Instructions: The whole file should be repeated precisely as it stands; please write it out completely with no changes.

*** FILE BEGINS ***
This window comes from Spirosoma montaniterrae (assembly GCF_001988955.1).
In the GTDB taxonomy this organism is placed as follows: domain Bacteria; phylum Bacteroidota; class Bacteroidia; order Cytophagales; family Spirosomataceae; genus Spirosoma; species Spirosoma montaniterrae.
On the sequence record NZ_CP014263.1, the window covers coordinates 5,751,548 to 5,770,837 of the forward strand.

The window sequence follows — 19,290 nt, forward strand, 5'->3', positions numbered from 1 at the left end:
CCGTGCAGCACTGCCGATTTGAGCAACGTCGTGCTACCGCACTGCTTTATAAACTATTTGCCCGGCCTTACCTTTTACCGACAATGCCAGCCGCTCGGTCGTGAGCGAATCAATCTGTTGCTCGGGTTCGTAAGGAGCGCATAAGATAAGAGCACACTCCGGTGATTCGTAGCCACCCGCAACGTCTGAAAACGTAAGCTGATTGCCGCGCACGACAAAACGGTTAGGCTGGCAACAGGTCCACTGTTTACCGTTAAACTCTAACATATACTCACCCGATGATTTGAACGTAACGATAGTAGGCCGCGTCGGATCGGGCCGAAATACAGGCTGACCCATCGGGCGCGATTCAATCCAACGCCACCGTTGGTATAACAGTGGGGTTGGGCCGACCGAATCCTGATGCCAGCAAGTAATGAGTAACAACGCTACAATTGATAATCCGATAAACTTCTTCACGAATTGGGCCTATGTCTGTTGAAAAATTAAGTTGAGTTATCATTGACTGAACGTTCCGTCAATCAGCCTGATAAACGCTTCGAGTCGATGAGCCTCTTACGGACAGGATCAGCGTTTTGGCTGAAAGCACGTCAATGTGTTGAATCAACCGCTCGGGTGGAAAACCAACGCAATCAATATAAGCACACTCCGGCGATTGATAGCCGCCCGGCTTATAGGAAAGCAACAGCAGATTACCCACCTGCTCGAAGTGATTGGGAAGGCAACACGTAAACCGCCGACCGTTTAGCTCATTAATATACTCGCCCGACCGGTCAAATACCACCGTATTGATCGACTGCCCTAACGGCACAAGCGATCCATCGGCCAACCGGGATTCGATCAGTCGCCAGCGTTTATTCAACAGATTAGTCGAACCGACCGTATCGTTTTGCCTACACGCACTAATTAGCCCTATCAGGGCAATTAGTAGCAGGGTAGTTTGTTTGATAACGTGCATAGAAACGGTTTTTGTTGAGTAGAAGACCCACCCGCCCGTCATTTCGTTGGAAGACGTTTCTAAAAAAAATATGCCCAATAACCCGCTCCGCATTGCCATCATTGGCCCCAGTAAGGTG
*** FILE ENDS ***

This window comes from Spirosoma montaniterrae (assembly GCF_001988955.1).
In the GTDB taxonomy this organism is placed as follows: domain Bacteria; phylum Bacteroidota; class Bacteroidia; order Cytophagales; family Spirosomataceae; genus Spirosoma; species Spirosoma montaniterrae.
On the sequence record NZ_CP014263.1, the window covers coordinates 5,751,548 to 5,770,837 of the forward strand.

The window sequence follows — 19,290 nt, forward strand, 5'->3', positions numbered from 1 at the left end:
CCGTGCAGCACTGCCGATTTGAGCAACGTCGTGCTACCGCACTGCTTTATAAACTATTTGCCCGGCCTTACCTTTTACCGACAATGCCAGCCGCTCGGTCGTGAGCGAATCAATCTGTTGCTCGGGTTCGTAAGGAGCGCATAAGATAAGAGCACACTCCGGTGATTCGTAGCCACCCGCAACGTCTGAAAACGTAAGCTGATTGCCGCGCACGACAAAACGGTTAGGCTGGCAACAGGTCCACTGTTTACCGTTAAACTCTAACATATACTCACCCGATGATTTGAACGTAACGATAGTAGGCCGCGTCGGATCGGGCCGAAATACAGGCTGACCCATCGGGCGCGATTCAATCCAACGCCACCGTTGGTATAACAGTGGGGTTGGGCCGACCGAATCCTGATGCCAGCAAGTAATGAGTAACAACGCTACAATTGATAATCCGATAAACTTCTTCACGAATTGGGCCTATGTCTGTTGAAAAATTAAGTTGAGTTATCATTGACTGAACGTTCCGTCAATCAGCCTGATAAACGCTTCGAGTCGATGAGCCTCTTACGGACAGGATCAGCGTTTTGGCTGAAAGCACGTCAATGTGTTGAATCAACCGCTCGGGTGGAAAACCAACGCAATCAATATAAGCACACTCCGGCGATTGATAGCCGCCCGGCTTATAGGAAAGCAACAGCAGATTACCCACCTGCTCGAAGTGATTGGGAAGGCAACACGTAAACCGCCGACCGTTTAGCTCATTAATATACTCGCCCGACCGGTCAAATACCACCGTATTGATCGACTGCCCTAACGGCACAAGCGATCCATCGGCCAACCGGGATTCGATCAGTCGCCAGCGTTTATTCAACAGATTAGTCGAACCGACCGTATCGTTTTGCCTACACGCACTAATTAGCCCTATCAGGGCAATTAGTAGCAGGGTAGTTTGTTTGATAACGTGCATAGAAACGGTTTTTGTTGAGTAGAAGACCCACCCGCCCGTCATTTCGTTGGAAGACGTTTCTAAAAAAAATATGCCCAATAACCCGCTCCGCATTGCCATCATTGGCCCCAGTAAGGTG